He died doing what he loved - crossing the road.
He died doing what he loved - wearing clothes.
He died doing what he loved - operating heavy machinery.
He died doing what he loved - committing suicide.
Of course, it's not so funny if you don't like jokes about death. But feel free to tour the world, using only this gag. You will, I guarantee, make millions.
In other news, you can tell that this year's general election is getting the country excited, as even Simon watched the first ten minutes of the first leaders' debate. Nick Clegg, I think we're all agreed, was the most impressive of the candidates, but he didn't really have anything to lose. Neither Dave nor Gordo will have been terribly pleased by proceedings, but they won't be too worried yet, either. Two more debates to go, and it's still all to play for...

April 22nd 2010
Today has been my first day of freedom after the latest exam session (by 'freedom', I mean 'being at work', but every little helps). Now I can not only spend my evenings watching TV and playing Fifa, I can do so without feeling guilty.
Since you ask, the exams were a mixed bunch. Days one and two were CA1 (otherwise known as 'the really big one'), and while the first paper was nicer than average, the second was a bit of a stinker. Economic capital is very much like playing music quietly - it's not my forte. Golly, that was amusing. Anyways, CA3 (otherwise known as 'the one I've failed twice, which has led me to re-evaluate who I am as a person, but I try to laugh of these days') was a very nice paper, though I'm not sure I did justice to it. Results aren't out until mid-July or something, so we'll see how they go. My plan was that 2010 would be 'the year of the exam' (my apologies to my Chinese friends, who will tell me that it's the year of the ox. Or goat, or pigeon or something), with the intention of passing CA1, CA3, CT9, ST1 and ST2. I'll keep you updated.
In other news, you'll notice that I'm listening to Florence + the Machine, partly because I'm hip - and, it wouldn't surprise me to learn, hop - but mostly because Rob recommended it to me today. He is a man whose musical taste I respect, so I'm giving it a whirl on Spotify despite my reservations. So far, so good. It reminds me that I intended to make a list of my top 25 albums of the decade (my favourites, rather the ones I've released myself. My musical output has been somewhat limited recently, I must confess. Writing and singing credits on EduSpace aside, it's been a slack decade). Watch this space.
Speaking of Spotify, they've just recommended the dating site mysinglefriend.com - this is the first time I've seen a dating site that is not actually aimed at single people, but at their friends. I don't really have a point, except that I find dating sites intrinsically amusing (and, you could argue, inevitable. But not till I'm at least 30, or I find a good picture of myself - whichever comes first).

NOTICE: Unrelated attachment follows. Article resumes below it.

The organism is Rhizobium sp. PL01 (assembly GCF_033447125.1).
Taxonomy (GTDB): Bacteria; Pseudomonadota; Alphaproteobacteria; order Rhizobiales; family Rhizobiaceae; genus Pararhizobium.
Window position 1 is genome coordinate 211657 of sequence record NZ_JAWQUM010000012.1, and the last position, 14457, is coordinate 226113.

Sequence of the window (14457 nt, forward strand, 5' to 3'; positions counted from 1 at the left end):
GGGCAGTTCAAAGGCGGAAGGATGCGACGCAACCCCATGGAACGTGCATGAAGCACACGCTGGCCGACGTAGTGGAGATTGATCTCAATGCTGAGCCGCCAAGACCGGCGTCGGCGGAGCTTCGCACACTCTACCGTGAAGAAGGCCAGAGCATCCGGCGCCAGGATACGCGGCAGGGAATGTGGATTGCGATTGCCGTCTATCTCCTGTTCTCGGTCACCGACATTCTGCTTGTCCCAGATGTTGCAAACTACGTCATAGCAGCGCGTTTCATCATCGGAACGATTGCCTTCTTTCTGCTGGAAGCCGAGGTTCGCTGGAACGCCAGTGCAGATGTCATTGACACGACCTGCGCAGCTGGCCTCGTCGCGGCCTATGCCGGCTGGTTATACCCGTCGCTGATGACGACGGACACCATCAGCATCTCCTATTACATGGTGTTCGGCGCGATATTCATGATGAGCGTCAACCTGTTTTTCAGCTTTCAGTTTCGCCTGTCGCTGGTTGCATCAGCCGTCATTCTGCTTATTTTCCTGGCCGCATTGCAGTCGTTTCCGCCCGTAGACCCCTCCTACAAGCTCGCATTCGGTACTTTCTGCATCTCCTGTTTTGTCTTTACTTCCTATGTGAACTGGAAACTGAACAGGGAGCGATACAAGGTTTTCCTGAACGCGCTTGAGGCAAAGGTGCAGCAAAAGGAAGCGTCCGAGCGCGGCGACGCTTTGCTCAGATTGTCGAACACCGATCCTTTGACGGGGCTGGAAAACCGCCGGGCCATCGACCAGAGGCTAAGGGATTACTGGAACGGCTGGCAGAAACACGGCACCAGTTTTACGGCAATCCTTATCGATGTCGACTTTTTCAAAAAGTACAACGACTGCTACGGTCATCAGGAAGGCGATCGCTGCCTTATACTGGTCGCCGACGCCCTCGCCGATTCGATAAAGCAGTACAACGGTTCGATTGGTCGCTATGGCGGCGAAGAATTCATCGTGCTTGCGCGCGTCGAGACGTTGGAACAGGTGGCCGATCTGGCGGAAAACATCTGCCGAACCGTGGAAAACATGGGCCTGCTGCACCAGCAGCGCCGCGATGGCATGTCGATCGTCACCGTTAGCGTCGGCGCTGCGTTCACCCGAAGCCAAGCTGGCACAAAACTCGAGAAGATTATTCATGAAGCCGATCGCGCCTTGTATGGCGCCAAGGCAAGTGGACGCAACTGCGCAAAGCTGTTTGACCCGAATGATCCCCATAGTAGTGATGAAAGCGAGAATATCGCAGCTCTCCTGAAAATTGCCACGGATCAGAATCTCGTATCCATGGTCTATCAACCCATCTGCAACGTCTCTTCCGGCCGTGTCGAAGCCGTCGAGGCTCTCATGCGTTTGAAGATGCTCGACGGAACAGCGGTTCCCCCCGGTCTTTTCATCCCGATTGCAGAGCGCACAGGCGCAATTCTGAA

Eagle-eyed readers will have noticed that it's nearly May, and I have all sorts of exciting activites lined up. People visiting from Uni (though we haven't got round to asking them yet), Don McLean in concert, voting in the General Election, paintballing, the Bristol Actuarial Society quiz, Steve's stag do, changing teams at work, a two day residential CT9 course... May will be t'exciting.
Speaking of May, did you know that "cast ne'er a clout till May be out" may refer to May as in Hawthorns (boo!), rather than the month? According to the first website I found when I Googled the phrase, opinion is divided. I have no strong feelings on this one, so I'll leave it to your own wisdom.
Before I leave you tonight, I should mention the second leaders' debate. Since I'm almost certainly going to vote Tory, and Matt is now an avowed Lib Dem, there is some difference of opinion in our household - but we were both agreed that there was no clear winner tonight. Personally I think that Nick Clegg's immigration policy is badly thought out (he's essentially extending an amnesty to illegal immigrants currently in the country, and believes that regional permits for foreign workers are feasible), but David Cameron just doesn't do enough to make me proud of voting for his party, and I decided against Gordon Brown some time ago. Speaking of Brown; I know it's not an important factor in choosing a Prime Minister, but is there any joke he can't mess up? After some feeble attempts last week, he eventually garbled out a line about his two competitors reminding him of his children at bath time. It's a gag that could have worked well in the mouth of another candidate - Tony Blair springs to mind - but Alistair Campbell must be ruing the hours he no doubt spent writing it, such was Brown's delivery.